The Collectors Edition
Written by Michael Easton
Art by Christopher Shy
Black Watch Comics
Release Date: August 1, 2012
Cover Price: $59.99
If you were to list the themes that were present in Soul Stealer, combined they would all seem like an impossibly tall order to fill. Concepts such as life, death, love, time travel, mythology, humanity, friendship, and betrayal all make an appearance within this book. Nearly every major theme that shaped some of the greatest literature and films throughout history are present in Soul Stealer, but at its core this graphic novel can be summed up in one question. If you lost true love how much of your humanity would you be willing to lose to get it back?
Soul Stealer at its core is simply and truly a love story. This is not a love story in which angst-ridden heroes lament lost loves. You also won’t find hip young men and woman shooting cleverly ironic quips at one another before gracefully tumbling into bed with each other. Soul Stealer portrays the beautiful universal truth about love, but not before stripping its main characters of anything and everything pleasant in this world. Everything comes at a price in Soul Stealer and love is no exception. The luxury of growing old with someone is bent and perverted in such a way that by the end of this book, what could traditionally be defined as happiness quickly becomes agony. Soul Stealer is gracefully written in a way that leaves its characters broken but empowered, destroyed yet reborn.
Soul Stealer follows the eternally cursed solider Kalan as he searches through life and death for his equally cursed true love. Through his strength in war Kalan has found himself hunted and haunted by the gods and their nightmarish avatar Apis Bull. What is so compelling about Soul Stealer‘s characters is writer Michael Easton’s complete attention to what makes them tick. The stories alleged antagonist Apis Bull at first is portrayed as a snarling beast of a man with little remorse for human life at all. However, as the story proceeds, we are forced to understand that this so-called monster is more than an embodiment of fear and loss. Easton picks away at each of his characters slowly exposing the various chords that resonate within us all.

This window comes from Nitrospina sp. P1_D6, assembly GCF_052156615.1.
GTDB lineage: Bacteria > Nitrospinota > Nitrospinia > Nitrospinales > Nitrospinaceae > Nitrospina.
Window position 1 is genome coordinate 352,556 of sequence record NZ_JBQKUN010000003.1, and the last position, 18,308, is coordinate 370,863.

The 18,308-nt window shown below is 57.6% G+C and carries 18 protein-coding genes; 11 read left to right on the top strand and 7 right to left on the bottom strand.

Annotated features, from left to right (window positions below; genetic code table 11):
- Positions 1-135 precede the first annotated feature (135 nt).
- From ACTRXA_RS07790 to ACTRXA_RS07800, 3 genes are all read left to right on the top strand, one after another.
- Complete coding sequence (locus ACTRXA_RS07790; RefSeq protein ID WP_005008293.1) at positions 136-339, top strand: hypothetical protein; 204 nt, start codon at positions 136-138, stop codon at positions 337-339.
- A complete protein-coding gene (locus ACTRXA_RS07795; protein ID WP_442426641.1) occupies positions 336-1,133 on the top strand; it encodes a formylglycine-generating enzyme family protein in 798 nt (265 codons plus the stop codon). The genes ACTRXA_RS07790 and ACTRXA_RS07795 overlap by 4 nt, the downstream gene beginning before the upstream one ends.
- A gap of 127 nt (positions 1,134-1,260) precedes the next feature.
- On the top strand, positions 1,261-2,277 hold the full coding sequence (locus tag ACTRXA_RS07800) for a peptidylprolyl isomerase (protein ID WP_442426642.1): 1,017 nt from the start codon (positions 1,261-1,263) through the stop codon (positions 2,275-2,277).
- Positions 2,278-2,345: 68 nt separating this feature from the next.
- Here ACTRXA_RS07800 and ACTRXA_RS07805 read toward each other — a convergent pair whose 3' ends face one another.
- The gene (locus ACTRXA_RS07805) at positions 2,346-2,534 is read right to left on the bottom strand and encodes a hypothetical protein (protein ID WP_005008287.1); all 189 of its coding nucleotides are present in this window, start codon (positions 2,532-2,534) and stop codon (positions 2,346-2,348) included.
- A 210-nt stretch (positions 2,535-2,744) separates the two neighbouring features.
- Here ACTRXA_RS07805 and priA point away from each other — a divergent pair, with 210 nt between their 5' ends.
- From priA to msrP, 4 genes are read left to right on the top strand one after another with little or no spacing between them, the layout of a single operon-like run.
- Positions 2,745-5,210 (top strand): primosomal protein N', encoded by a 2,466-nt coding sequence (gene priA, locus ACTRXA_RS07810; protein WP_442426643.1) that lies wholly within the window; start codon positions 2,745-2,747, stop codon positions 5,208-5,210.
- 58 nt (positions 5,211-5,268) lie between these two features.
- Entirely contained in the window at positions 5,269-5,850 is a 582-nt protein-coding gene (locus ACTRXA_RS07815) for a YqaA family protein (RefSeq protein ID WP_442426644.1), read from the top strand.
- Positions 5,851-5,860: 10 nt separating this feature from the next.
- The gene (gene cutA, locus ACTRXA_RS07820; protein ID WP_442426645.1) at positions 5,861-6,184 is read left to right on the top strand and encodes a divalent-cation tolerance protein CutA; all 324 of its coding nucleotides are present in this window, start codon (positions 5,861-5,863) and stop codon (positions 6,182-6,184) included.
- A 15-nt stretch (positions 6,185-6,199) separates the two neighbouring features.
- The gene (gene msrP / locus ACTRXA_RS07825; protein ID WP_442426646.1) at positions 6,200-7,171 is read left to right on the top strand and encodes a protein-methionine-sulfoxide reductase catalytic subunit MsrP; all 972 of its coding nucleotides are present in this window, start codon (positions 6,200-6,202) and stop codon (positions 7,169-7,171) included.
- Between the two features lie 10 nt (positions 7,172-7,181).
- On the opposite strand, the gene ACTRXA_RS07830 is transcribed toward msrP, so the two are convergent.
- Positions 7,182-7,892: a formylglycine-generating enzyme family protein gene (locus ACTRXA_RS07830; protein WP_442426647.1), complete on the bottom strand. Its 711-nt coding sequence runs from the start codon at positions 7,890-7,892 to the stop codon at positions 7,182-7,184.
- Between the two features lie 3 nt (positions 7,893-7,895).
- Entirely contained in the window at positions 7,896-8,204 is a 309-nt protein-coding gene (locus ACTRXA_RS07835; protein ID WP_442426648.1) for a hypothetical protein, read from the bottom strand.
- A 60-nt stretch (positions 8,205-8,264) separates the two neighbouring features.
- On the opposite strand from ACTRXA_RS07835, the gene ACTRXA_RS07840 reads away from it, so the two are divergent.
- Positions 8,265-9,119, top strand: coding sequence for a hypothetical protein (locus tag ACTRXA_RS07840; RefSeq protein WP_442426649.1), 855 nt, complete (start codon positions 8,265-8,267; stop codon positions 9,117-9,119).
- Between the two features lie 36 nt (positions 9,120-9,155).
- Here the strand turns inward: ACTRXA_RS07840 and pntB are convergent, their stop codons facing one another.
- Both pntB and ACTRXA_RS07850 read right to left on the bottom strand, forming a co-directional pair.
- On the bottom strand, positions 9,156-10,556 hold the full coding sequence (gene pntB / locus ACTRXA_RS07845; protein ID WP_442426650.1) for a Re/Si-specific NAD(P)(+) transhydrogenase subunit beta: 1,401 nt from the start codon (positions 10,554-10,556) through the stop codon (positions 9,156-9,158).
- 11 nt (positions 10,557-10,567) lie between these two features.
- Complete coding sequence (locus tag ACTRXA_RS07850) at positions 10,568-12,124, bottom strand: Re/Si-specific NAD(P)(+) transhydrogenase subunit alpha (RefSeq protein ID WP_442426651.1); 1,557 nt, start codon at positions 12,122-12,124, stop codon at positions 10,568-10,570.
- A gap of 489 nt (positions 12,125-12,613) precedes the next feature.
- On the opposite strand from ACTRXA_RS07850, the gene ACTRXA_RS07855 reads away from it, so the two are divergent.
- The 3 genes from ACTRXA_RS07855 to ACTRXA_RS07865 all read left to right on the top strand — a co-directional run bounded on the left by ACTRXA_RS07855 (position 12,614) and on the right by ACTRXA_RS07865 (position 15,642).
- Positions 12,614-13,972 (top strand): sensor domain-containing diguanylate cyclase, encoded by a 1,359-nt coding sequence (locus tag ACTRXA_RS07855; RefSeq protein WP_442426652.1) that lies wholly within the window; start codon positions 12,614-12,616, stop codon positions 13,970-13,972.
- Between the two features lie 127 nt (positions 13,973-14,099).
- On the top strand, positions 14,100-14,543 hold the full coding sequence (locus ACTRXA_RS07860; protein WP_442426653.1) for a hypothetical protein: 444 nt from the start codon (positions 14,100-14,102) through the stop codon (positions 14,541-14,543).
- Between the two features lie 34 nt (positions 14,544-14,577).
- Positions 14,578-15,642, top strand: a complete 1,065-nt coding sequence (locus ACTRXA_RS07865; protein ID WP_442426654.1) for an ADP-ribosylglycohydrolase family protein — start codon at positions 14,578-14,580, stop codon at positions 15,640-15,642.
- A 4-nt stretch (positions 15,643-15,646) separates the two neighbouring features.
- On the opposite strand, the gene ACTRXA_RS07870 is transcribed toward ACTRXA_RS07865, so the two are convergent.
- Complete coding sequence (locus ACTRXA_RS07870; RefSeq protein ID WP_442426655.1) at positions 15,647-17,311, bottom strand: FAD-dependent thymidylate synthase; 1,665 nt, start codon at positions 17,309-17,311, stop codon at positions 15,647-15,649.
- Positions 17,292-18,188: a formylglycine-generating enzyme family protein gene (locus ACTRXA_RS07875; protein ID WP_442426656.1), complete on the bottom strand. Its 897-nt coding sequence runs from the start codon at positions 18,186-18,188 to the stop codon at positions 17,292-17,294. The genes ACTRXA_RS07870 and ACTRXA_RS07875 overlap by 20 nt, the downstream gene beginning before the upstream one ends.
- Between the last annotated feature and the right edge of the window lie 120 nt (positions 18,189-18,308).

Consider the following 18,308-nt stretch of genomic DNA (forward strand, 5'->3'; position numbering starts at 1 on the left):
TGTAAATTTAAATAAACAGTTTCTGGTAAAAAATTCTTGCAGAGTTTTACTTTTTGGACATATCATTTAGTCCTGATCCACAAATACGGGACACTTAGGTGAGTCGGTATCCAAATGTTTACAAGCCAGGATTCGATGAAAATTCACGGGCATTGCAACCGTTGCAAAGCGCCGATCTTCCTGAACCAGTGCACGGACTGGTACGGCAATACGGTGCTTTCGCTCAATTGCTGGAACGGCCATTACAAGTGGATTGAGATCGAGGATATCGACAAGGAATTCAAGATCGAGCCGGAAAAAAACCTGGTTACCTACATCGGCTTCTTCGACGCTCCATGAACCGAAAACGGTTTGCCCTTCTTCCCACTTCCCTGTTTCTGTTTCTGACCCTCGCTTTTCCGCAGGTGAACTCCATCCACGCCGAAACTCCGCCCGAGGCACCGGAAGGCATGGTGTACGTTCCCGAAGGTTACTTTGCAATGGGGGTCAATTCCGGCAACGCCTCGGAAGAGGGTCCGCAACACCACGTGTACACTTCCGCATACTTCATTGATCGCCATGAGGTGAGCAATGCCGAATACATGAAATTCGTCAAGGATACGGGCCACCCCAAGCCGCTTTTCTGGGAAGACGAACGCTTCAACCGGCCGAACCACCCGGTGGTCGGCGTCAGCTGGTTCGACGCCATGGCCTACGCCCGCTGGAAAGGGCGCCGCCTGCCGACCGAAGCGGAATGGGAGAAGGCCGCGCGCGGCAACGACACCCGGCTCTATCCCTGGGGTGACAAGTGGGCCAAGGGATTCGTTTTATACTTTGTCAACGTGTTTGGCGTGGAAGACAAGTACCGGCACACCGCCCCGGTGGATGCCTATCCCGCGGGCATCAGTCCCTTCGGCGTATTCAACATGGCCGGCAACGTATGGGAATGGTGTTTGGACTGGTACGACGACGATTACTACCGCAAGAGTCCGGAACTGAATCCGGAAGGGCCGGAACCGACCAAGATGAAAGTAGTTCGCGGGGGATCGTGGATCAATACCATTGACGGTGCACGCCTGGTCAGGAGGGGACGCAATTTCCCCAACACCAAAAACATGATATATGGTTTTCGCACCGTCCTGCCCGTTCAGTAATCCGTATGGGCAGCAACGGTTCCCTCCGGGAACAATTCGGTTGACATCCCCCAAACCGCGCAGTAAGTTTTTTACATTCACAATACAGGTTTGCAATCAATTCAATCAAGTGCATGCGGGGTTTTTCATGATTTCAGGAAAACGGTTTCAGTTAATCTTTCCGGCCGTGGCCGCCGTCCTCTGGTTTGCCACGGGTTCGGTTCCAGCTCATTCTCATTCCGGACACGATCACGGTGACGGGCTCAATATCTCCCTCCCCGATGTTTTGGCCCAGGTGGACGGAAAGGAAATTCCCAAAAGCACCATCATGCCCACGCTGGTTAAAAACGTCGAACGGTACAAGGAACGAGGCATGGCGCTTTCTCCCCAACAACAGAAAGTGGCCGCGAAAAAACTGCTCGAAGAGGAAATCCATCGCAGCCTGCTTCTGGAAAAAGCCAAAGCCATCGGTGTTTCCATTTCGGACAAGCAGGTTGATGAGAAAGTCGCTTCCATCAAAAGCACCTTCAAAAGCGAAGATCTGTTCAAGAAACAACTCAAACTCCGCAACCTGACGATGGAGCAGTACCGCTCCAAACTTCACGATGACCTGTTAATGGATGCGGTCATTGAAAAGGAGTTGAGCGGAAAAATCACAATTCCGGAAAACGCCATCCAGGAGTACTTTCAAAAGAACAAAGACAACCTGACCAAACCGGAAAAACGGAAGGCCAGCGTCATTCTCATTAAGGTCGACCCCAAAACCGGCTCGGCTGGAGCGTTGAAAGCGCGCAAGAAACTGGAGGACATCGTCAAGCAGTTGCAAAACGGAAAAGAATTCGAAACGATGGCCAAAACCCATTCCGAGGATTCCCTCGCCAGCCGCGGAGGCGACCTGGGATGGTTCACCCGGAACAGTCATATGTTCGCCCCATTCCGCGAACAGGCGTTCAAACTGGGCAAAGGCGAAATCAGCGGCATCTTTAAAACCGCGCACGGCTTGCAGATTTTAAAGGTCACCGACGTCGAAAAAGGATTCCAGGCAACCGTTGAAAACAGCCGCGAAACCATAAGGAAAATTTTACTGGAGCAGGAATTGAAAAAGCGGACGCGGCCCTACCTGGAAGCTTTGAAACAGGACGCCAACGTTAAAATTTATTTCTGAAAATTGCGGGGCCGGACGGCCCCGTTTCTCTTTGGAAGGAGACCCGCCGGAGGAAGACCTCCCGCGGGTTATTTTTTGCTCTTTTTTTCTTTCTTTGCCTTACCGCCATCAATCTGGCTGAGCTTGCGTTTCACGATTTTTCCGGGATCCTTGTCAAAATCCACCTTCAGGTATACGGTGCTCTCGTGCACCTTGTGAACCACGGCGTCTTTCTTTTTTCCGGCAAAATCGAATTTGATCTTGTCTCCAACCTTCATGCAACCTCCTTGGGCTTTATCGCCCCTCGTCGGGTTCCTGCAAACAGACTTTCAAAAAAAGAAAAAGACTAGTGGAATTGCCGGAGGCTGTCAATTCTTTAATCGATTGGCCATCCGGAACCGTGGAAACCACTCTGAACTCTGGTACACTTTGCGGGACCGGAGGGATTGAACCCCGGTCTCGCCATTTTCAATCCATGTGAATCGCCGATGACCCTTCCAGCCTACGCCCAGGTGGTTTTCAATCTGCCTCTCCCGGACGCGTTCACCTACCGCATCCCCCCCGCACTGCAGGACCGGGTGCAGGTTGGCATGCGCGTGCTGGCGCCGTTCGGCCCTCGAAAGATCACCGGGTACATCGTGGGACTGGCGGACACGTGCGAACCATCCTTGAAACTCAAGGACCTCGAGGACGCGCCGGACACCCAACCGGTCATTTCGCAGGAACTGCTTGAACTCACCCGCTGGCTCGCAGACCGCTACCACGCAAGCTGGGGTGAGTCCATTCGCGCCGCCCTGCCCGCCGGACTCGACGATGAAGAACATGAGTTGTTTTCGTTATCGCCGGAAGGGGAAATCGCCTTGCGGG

Artist Christopher Shy astounds in this graphic novel with a hyper-realistic yet surrealist style. Although it seems like the two could never exist with one another, both styles are embraced and blended masterfully by Shy. Panels in Soul Stealer range from solid blocks of dull tones with splashes of color to vivid depictions of scarred hands gripping blood-soaked blades. Shy’s heavily photo referenced illustrations are a far cry from traditional comic art; yet beautifully compliment to this Soul Stealer’s narrative. Shy is not concerned with traditional comic art and it shows through this graphic novels daring artwork.
Soul Stealer is a mammoth achievement to view in its entirety. The creative team behind this graphic novel were obviously struggling with something beyond creating a book solely to entertain. Keeping readers entertained was, of course, an important aspect of this book. But more so, Soul Stealer is more focused on exposing the truths that exist in tandem with our humanity. Easton and Shy set out to find out why we agonize over the things we cannot have and what it takes to really loose everything. Though every answer isn’t perfectly defined by the end of this book, Soul Stealer still manages to be beautifully devastating in its ambition.